CMS Official Addresses Outlook on Medicaid Home Care Policy at the March on Washington (Part 2 of 2)
April 15, 2016 09:02 AM
Melissa Harris, Senior Policy Advisor for the Disabled and Elderly Health Programs Group at the Center for Medicaid and CHIP Services, Centers for Medicare and Medicaid Services (CMS), spoke at the National Association for Home Care & Hospice’s (NAHC) 2016 March on Washington Conference regarding the outlook on Medicaid home care policy. For Part 1 of NAHC Report’s coverage of this session, please click here.
Ms. Harris addressed efforts by Medicaid to measure and ensure access to services for Medicaid beneficiaries. CMS released a Medicaid access monitoring regulation last year, she said, which requires states to do triennial access monitoring plans that CMS will then be reviewing to make sure states “are keeping an eye on access patternsand making sure that all of the necessary disciplines - between primary, acute and long-term care - are available to people.” She added that given the challenges to developing access measures for home and community-based services, CMS subsequently released a request for information. “We have every intention of continuing that conversation publicly as we are distilling some of the thoughts that we received in the form of public comment,” she said.
“The access reg is our firm intent to lay down federal benchmarks,” she continued, “and the triennial monitoring plan at least requires the states to be looking on a consistent basis and not waiting until it’s a crisis point. I think it is a great step forward. Whether or not it is the only thing that is necessary, I think, won’t reveal itself until we are a few years in.” William A. Dombi, Vice President for Law at NAHC, agreed that, from the provider perspective, the action is a “significant, positive step.”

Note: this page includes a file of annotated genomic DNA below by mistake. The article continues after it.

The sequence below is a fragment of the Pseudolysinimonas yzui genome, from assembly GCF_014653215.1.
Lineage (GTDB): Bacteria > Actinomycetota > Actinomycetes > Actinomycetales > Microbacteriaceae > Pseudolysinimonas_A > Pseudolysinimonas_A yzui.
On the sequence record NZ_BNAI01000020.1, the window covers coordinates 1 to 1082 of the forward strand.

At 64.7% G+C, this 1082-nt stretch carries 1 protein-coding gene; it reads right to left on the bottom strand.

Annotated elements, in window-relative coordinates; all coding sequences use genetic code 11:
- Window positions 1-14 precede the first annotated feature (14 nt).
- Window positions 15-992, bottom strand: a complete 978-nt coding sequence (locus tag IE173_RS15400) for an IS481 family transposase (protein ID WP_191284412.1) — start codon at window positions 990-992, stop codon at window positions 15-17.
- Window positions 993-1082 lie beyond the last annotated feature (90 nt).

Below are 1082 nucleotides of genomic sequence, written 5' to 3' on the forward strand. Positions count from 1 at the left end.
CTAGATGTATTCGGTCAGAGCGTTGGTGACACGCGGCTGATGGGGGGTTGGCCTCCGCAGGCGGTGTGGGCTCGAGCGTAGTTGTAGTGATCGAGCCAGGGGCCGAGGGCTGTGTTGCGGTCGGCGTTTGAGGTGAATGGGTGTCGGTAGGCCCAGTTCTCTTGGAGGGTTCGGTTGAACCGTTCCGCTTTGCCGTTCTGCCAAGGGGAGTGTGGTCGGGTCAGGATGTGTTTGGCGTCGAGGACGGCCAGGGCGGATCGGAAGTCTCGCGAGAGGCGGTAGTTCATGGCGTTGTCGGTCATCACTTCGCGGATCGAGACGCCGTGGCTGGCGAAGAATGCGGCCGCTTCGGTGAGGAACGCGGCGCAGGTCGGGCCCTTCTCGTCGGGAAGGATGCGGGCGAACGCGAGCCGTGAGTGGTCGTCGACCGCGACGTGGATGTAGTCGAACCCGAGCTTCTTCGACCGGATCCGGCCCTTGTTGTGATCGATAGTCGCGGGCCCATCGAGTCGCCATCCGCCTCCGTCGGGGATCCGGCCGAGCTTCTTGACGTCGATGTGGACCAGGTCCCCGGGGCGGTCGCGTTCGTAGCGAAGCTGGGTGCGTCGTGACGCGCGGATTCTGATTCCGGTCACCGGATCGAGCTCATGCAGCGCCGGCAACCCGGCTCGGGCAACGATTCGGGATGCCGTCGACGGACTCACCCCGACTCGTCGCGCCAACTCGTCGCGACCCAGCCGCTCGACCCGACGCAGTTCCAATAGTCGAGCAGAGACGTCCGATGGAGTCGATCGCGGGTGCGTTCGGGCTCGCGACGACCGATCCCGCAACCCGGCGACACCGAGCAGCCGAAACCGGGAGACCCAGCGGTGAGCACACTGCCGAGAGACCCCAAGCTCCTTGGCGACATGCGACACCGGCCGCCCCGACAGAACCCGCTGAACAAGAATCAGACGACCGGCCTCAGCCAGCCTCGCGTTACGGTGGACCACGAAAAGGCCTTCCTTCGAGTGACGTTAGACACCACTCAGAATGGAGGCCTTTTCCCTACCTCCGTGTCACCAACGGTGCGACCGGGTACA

Regarding the Medicaid face-to-face rule, Dombi asked Ms. Harris to address the extent to which the rule will reflect or differ from the Medicare face-to-face rule. “We did learn a lot of lessons from our Medicare colleagues,” she responded. “We did keep an eye on the fact that as time progressed they were loosening up a little bit on the documentation requirements of what the expectations were for physicians, or whoever was documenting the face-to-face, and what specific requirements needed to be in there.”
She acknowledged that the rule “will have fiscal implications” but argued that it will be a positive step forward for “community integration” and “alternatives to institutional services.” She also stated that, while the regulation will technically be effective in July 2016, there will be delayed implementation of the entire regulation for certain states based on their state legislative cycles. She said there will be a one or two year delay for certain states as a recognition of the fact that “there is a high likelihood that states will need to approach their legislatures for additional money to implement some of the DME provisions… If [the legislature meets] on an annual basis or a biannual basis or every two years, that will kind of drive the effective date of the regulation,” she said.
With the “wide variation” in available Medicaid home care benefits by state, Dombi asked Ms. Harris to speak to whether there might be steps Medicaid will take at the federal level to set “base minimum programs for home care in order comply with the ADA and Olmstead.” Ms. Harris responded, “To a large extent, I think the structure of the Medicaid program is such that there will always be 50 Medicaid programs.” She added, “It can be a heartbreaking conversation to have if someone is established receiving services in one state and, for any number of reasons, they need to relocate only to find that their needed services are not available to them.”
“I don’t see anything changing that reality unless there is some really broad, sweeping legislative change to the Medicaid program,” she said. “The good news is that because you have some states that are perpetually kind of out front pushing the envelope a little bit, there’s kind of laboratory in which to learn what works, what doesn’t, and allow some of the other states to go on a more direct path to implementing the promising practices. But it also requires the states to take the initiative to make the changes.”